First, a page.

The holiday season is a popular time for all sorts of scams and malware, as potential victims turn to online storefronts for help with last-minute shopping. However, some basic precautions can make a major difference in the security of your online transactions.

Ed Cohen, vice president of corporate development at SonicWALL, says it’s best to be wary of any unsolicited email from a retailer (to help consumers stay on top of such threats, SonicWALL has made a free Phishing and Spam IQ Quiz available online). “People are spoofing Amazon or eBay or PayPal,” he says. “You’ll get emails, for example, that might say, ‘Your transaction didn’t complete – please enter your data.’”

In a recent Webroot survey, 55 percent of respondents said they plan to purchase at least half of their gifts online this holiday season, up from 38 percent in 2009. What’s more, only 37 percent of respondents use unique passwords for every password-protected site they join, and 52 percent do not check for an HTTPS connection before making purchases.

With that in mind, Webroot suggests following these five tips for staying safe as you take care of that last minute shopping online:

1. Go Straight to the Website

Jeff Horne, director of threat research at Webroot, says it’s far safer to enter a store’s URL directly into your browser’s address bar than to search for a popular product and trust the first few results that come up.

“We’re seeing a lot of malware authors and malware distributors looking at hot items, so if you [search for] Kinect for Xbox, you’re going to get to some stores that are not reputable and that serve ads that have JavaScript components that can infect your computer – or just malware distribution websites that are using drive-by exploits to put stuff on your machine,” Horne says.

2. Don’t Reuse Passwords

It’s crucial, Horne notes, to use different passwords for each website you join. With the rise of social networking, he says, people are managing more and more passwords for different sites, making it increasingly tempting to use the same password in more than one place.

“We see a lot of people using their Facebook passwords for their email,” Horne says. “And we try to explain to people that…if your Facebook account is compromised and you use the same password for the email address you used to register Facebook, [hackers can] log into that email address and they could have your banking information.”

3. Check for the Signs of Security

When making any financial transaction, Horne says, it’s important to ensure that the site is secure. “Look for SSL validation that you’re using HTTPS instead of HTTP in the address bar, and look for the little lock symbol on the status bar of the browser,” Horne says. “Another one that people overlook is the actual green or highlighted popup inside the address bar for a lot of browsers for for extended validation certificates.”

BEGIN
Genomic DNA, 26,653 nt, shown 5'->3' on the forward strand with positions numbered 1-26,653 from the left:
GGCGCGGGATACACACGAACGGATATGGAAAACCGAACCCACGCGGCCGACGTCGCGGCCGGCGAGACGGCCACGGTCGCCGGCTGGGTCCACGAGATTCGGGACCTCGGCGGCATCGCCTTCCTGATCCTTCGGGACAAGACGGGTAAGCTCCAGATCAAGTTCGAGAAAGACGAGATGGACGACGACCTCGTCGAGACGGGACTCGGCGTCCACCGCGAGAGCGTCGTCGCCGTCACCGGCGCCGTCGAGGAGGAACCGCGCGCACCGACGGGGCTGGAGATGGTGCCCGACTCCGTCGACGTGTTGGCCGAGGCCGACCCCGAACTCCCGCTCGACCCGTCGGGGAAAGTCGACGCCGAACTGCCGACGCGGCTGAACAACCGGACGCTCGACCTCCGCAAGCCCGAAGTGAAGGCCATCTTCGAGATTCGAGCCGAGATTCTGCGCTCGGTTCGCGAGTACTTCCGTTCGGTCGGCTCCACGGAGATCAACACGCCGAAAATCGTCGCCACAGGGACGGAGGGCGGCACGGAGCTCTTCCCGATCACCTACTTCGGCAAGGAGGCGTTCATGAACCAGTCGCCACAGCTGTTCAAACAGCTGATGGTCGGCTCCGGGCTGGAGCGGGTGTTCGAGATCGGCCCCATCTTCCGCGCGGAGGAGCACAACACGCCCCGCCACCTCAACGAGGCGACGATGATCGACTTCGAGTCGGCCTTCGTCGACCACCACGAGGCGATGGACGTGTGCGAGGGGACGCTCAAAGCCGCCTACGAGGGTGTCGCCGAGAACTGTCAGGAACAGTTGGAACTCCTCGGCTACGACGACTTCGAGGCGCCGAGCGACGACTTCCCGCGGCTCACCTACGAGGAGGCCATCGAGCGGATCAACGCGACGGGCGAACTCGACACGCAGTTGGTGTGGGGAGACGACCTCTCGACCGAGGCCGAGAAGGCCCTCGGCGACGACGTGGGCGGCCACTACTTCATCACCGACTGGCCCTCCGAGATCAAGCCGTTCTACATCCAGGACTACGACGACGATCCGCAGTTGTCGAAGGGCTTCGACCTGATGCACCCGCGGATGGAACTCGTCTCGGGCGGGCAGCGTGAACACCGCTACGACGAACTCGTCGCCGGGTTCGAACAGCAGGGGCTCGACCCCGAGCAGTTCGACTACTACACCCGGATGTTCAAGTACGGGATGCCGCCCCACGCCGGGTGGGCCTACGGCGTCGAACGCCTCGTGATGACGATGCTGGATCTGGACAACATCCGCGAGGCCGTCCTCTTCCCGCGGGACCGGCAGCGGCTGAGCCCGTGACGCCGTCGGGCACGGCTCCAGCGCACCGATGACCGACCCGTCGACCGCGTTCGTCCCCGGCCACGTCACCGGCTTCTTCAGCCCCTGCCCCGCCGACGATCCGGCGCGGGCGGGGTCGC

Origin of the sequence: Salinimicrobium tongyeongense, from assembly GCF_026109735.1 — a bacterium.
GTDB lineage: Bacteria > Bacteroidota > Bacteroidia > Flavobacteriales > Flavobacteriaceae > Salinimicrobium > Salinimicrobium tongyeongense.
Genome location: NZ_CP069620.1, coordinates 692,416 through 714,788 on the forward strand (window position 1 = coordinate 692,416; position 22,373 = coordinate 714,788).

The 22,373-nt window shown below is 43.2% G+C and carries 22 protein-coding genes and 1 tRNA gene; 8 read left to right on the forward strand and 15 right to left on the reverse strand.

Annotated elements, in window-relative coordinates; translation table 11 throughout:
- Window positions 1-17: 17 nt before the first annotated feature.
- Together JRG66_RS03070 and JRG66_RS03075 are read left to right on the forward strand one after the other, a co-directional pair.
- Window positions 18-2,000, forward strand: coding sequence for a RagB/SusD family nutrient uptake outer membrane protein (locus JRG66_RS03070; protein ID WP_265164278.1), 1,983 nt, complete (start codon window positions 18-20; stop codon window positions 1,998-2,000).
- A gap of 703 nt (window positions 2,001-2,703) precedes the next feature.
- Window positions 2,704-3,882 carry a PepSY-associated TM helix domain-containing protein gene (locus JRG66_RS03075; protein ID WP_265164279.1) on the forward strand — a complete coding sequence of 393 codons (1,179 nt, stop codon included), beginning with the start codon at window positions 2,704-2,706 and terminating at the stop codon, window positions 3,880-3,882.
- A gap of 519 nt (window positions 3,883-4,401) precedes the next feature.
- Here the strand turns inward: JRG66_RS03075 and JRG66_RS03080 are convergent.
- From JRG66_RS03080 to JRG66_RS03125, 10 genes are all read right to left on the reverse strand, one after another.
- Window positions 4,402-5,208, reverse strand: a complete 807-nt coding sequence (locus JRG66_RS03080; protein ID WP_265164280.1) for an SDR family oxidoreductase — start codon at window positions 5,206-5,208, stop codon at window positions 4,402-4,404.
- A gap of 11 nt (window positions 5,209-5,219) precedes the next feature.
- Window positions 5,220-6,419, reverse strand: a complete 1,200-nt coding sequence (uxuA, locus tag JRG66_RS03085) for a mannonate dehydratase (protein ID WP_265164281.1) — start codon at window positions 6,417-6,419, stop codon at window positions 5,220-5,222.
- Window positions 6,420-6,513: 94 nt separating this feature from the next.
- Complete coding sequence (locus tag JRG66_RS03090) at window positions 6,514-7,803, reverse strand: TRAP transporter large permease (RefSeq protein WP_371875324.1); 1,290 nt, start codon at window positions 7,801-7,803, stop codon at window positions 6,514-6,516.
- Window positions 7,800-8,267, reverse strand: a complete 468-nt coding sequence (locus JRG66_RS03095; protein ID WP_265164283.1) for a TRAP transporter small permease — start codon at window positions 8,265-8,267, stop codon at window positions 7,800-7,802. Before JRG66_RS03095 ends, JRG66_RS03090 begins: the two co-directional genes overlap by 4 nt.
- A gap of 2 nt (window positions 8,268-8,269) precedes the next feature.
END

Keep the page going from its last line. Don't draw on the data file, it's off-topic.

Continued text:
4. Avoid Debit Cards Online

Horne says it’s generally far safer to use a credit card than a debit card when shopping online – while both are susceptible to fraud, the latter can cause a much bigger headache.

“If I use my credit card online and somebody steals it and charges $10,000 to it, all I have to do is call up Chase or Bank of America and say, ‘There’s some fraud on my account’…and they cancel it,” Horne says. “But if it’s your debit card account, that’s immediately debited from your account – and you have to work with the bank in order to get that back.”

5. Be Wary of Seasonal Scams

Fake shipping notification emails, Horne says, are an extremely popular form of spam – to avoid this trap, it’s best to track any package through the shipper’s website, rather than by clicking on a link in an email. “Spammers are mimicking DHL, UPS and FedEx returns and sending blanket emails to everyone as a shipping notification,” he says. “And when you click on it, it goes to a website that looks like FedEx, but it ends up exploiting people with a Trojan downloader.”

Rich Mogull, analyst and CEO at Securosis, suggests one more thing to keep in mind offline as well: make sure that anything you order online is shipped to a physical location that’s actually secure. “A lot of the bad guys have now started watching the UPS trucks and the FedEx trucks. I’ve been getting a lot more reports from people who have been having things disappear off the doorstep,” he says. “There’s so much more being ordered online and delivered to people today that it’s created a big opportunity.”

Finally, SonicWALL’s Cohen notes, all of this advice remains just as valid after Christmas – don’t let your guard down on December 26th. “While people tend to focus on November/December because of shopping, Trojan activities are at a high in January, because that’s when all the credit cards come due,” he says. “So there’s a second wave that usually happens around mid-January…when people are paying bills.”

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